Mentorship is defined as a relationship between a mentor, (the experienced one or the one who gives advice and guidance) and the mentee (the one who receives advice) on matters both professional and personal, with an aim of improving specific skills and knowledge. The mentor is not limited to teaching of specific skills as he also shares his networks and resources on professional fields and challenges the mentee to take up tasks that will move him from his comfort zone.
Today, it has become highly important for young people especially, to have mentors as they look to enter the job market. In Rwanda, such programs are lining up to have students and young people get expert advice on career advice and also personal life.
K-Lab (Knowledge Lab), a unique open technology hub in Kigali where students, fresh graduates, entrepreneurs and innovators come to work on their ideas and projects to turn them into viable business models started a mentoring program in 2012.
“The need to have a mentoring program came to being when we realized that most young innovators and upcoming entrepreneurs had good ideas but needed them streamlined and most importantly needed advice on very specific items around programming and funding,” says Claude Migisha, the General Manager at Klab in Kacyiru.
“The mentorship program has attracted 16 mentors (both technical and business oriented) and 85 young innovators who meet every week for between 4-6hours as standard requirement. The program also runs monthly workshops for both mentors and mentees to keep track of progress and address needs that arise every time.”
Claude mentions that the mentors engaged in this program have helped in giving expert advice that has helped products get launched in the market and most of all, soft skills like presentation and pitching have been well received and practiced by mentees.
“The biggest benefits as shared by mentors is the satisfaction of helping young innovators achieve their dreams and personal goals and they have also been re-energized in their careers,” concludes Claude who has seen mentors invest in business partnerships with mentees.
“Mentoring someone is definitely a self esteem booster,” says Isaac Tumusiime, another mentor at AIESEC in Rwanda, an international non-governmental organization that seeks to help students in universities to discover and develop their leadership potential.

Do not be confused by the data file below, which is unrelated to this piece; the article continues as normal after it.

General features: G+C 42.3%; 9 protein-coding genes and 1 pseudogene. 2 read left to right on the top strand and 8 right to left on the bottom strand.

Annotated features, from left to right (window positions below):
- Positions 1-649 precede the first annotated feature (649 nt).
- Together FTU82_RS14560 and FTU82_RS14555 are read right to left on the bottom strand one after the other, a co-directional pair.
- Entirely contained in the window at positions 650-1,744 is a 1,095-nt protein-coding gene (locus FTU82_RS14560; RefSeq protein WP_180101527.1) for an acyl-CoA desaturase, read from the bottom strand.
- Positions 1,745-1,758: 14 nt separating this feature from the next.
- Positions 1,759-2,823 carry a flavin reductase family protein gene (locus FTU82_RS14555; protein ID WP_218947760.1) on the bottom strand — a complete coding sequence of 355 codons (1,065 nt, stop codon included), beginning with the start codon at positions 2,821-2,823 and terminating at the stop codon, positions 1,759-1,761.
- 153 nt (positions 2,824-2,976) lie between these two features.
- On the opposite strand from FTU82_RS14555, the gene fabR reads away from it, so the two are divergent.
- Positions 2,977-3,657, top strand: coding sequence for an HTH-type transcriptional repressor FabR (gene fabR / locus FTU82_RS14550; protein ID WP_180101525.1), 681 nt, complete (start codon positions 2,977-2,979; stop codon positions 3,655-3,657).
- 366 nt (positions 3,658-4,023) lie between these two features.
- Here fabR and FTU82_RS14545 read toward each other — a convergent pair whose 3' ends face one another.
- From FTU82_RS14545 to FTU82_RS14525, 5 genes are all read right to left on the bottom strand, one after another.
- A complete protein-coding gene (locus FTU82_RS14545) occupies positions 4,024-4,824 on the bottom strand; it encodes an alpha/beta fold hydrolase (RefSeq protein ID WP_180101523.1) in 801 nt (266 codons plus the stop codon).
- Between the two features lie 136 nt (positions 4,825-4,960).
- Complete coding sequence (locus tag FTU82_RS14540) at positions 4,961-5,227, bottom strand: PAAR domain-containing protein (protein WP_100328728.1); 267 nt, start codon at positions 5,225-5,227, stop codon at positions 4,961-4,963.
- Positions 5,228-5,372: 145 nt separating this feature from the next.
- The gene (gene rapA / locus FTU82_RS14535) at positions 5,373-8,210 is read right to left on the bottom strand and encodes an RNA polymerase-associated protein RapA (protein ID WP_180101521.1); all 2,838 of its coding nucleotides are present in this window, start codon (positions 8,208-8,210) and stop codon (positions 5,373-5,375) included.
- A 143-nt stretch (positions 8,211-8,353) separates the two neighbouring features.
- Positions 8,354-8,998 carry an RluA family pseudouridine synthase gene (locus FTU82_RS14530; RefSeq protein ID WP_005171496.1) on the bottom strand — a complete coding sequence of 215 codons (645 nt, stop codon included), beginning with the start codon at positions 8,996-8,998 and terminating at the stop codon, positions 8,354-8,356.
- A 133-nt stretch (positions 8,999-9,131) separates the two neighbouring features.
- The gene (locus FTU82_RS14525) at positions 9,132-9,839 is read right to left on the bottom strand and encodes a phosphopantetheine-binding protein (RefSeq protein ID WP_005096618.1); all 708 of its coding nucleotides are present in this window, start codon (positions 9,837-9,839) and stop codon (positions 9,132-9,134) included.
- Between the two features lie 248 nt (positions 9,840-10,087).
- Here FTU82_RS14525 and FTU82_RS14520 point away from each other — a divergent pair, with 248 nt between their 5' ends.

“I started mentoring Deborah Ingabire who wanted to activate her leadership skills through project management. I had managed projects before in Uganda and Ethiopia and I easily mapped out what her needs were and where I could support her,” says Isaac who meets her mentee, Deborah, at least once a month to review her progress.
“From the relationship we have, there has been a lot of listening and giving feedback and Isaac has definitely changed my word view. I have learnt how to network in events and increased my confidence in how to deal with professionals and am only in 3rd Year at ULK,” says Deborah who is currently a leader in AIESEC in ULK.
“Working smart is not just about balancing my school work with AIESEC duties. It is about managing myself and taking an action with a purpose. I have learnt this from Isaac, my mentor, and it is just good to know I have someone encouraging and supporting me in achieving my goals,” concludes Deborah after sharing her experience being mentored.
Other forms of mentorship at work for new entrants include formal mentorship where the mentee is matched with a mentor who will help him through his work in integration and skill building. Such programs have been found to help improve productivity at work, increase the retention rate at a company that simultaneously reduces the turnover rate in a company and there is better relationship building between departments and teams sharing valuable information and knowledge with those who need it.
By Rehema Abdul